N. Korea fires 'short-range projectiles' day after sanctions issued, S. Korea says

Story highlights

  • The reports come one day after the United Nations Security Council approved new sanctions on North Korea
  • The South Korean military is investigating

Seoul, South Korea (CNN)North Korea on Thursday fired six "short-range projectiles" that flew 100 to 150 kilometers (about 62 to 93 miles) off the Korean Peninsula, according to a news release from the South Korean Joint Chiefs of Staff.

The objects traveled off the peninsula's east coast, and the South Korean military is analyzing the situation, an official from the South Korean Defense Ministry said.
    The news came one day after the United Nations Security Council voted to impose a broad array of sanctions against North Korea because of that nation's recent nuclear test and missile launch, both of which defied international sanctions.
    U.N. Security Council slaps new sanctions on North Korea
    un security council slaps new sanctions north korea richard roth_00005517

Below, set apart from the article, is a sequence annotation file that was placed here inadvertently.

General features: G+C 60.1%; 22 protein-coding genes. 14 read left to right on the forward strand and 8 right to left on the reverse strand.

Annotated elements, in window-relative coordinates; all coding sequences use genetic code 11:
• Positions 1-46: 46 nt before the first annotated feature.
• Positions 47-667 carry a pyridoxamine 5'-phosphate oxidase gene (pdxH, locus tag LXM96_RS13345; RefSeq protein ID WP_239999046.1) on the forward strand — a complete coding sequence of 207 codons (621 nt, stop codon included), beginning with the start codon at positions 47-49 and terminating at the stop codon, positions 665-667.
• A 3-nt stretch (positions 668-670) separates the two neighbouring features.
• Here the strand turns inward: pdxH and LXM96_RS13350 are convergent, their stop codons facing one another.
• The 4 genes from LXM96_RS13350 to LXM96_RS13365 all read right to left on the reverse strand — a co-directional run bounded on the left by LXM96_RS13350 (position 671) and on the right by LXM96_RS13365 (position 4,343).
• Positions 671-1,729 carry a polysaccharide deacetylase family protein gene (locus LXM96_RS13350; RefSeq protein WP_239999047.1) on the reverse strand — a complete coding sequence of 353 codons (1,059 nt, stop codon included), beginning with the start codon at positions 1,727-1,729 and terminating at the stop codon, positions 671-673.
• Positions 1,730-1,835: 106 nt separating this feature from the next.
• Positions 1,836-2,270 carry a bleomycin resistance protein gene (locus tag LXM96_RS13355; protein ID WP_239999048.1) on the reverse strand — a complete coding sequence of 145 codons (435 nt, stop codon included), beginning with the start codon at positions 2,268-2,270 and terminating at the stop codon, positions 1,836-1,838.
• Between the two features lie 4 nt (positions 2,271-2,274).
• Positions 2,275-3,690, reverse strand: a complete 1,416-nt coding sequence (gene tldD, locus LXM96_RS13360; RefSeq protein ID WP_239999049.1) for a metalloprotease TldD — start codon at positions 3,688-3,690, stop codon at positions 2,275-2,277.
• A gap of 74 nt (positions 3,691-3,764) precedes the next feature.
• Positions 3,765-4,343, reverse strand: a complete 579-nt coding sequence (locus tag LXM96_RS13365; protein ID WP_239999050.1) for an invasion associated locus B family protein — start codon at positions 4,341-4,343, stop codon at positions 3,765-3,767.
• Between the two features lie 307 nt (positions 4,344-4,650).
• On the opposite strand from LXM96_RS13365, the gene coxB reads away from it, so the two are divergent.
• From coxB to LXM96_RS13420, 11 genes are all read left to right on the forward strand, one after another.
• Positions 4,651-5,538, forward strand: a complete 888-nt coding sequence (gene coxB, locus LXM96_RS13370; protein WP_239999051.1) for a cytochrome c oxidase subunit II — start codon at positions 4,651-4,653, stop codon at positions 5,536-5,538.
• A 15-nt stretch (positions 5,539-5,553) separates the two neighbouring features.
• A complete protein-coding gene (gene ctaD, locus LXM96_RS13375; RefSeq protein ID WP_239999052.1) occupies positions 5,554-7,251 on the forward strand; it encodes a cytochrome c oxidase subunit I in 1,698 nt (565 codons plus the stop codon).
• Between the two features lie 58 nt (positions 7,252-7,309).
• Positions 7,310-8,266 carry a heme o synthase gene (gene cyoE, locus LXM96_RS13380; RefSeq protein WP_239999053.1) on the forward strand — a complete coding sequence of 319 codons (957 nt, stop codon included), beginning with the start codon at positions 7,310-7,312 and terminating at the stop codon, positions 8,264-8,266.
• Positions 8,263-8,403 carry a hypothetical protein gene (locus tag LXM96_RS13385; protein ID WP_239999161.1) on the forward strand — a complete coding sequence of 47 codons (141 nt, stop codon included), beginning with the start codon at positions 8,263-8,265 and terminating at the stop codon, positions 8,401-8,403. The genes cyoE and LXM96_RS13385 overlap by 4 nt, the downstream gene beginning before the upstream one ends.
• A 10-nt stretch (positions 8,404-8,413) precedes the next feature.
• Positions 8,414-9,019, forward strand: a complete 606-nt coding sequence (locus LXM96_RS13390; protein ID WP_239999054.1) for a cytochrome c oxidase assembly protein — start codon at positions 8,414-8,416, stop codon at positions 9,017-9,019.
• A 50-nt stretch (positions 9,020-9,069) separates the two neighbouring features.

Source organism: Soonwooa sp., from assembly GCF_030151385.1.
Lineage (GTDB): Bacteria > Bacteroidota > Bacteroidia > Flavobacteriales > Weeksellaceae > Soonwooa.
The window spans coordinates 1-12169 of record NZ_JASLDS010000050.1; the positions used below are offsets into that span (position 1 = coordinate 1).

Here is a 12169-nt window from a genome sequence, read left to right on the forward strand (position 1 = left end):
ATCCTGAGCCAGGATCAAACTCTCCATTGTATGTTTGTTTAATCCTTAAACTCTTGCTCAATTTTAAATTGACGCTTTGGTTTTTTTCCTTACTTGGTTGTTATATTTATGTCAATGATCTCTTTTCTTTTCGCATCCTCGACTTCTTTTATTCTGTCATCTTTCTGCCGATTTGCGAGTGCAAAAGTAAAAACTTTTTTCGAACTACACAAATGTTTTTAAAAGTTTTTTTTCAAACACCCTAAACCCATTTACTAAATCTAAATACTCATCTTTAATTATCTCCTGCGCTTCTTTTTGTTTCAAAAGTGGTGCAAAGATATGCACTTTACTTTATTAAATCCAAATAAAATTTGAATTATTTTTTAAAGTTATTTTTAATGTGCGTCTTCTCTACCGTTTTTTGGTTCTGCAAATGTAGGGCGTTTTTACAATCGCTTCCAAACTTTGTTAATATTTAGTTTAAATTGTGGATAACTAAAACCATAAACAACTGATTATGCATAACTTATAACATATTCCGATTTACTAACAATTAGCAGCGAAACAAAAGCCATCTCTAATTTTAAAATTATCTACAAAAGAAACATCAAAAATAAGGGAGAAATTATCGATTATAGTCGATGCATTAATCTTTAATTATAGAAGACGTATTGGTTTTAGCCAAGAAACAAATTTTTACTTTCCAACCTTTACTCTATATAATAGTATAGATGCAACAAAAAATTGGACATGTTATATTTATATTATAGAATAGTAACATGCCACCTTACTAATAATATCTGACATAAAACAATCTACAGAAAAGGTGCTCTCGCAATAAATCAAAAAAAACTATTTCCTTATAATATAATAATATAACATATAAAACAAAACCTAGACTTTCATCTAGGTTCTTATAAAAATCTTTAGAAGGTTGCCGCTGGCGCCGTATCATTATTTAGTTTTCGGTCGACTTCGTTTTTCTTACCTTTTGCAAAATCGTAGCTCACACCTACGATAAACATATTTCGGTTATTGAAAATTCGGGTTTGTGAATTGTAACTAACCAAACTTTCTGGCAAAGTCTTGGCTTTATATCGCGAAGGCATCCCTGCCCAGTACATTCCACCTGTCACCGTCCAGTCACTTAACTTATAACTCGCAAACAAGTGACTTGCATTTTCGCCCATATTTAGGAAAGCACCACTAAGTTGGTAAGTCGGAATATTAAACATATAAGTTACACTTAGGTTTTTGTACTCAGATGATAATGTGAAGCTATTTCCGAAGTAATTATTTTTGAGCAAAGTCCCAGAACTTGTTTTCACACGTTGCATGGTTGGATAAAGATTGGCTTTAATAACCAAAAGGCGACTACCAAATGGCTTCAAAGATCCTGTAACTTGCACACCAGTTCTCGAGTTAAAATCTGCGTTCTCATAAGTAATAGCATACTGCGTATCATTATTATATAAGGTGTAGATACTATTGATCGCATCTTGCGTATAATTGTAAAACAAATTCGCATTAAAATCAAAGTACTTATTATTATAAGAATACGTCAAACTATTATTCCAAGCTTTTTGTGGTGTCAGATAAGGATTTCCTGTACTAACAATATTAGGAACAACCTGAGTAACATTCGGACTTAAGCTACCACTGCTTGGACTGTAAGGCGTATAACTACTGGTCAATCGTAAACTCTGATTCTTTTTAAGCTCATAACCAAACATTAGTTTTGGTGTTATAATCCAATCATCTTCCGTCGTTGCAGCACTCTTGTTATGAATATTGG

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    The U.N. resolution that brought about the sanctions aims to cripple the economic factors that fuel North Korea's nuclear and ballistic missile programs.
    Among other things, it would ban Pyongyang from exporting most of its natural resources and prohibit the supply of aviation fuel to the country, according to Samantha Power, the U.S. ambassador to the United Nations.
    Discussions about new sanctions started after North Korea claimed to have successfully tested a hydrogen bomb in January -- its fourth nuclear test.
    The nuclear test and missile launch outraged the Security Council and worried neighboring nations.
    South Korean President Park Geun-hye released a statement Thursday about the new sanctions, thanking the international community for its efforts.
    "I sincerely hope that the North will abandon its nuclear development program and embark on a path of change, and I will make further efforts for peace and unification of the Korean Peninsula," the President said.
    Japan's chief Cabinet secretary said Thursday his government does not believe there is a threat to Japanese security in relation to the incident.
    And China called for calm.
    "The current situation on the Korean Peninsula is complicated and sensitive," Chinese Foreign Ministry spokesman Hong Lei said Thursday. "We hope the relevant parties can keep cool heads and not take any actions that will escalate tensions."
    Asked by CNN what the latest launchings mean, Russian U.N. Ambassador Vitaly Churkin said "it means they are not drawing the proper conclusions yet."
    Japanese U.N. Ambassador Motohide Yoshikawa quietly said, "that's their way of reacting to what we decided." He added that "we will see. They may do something more."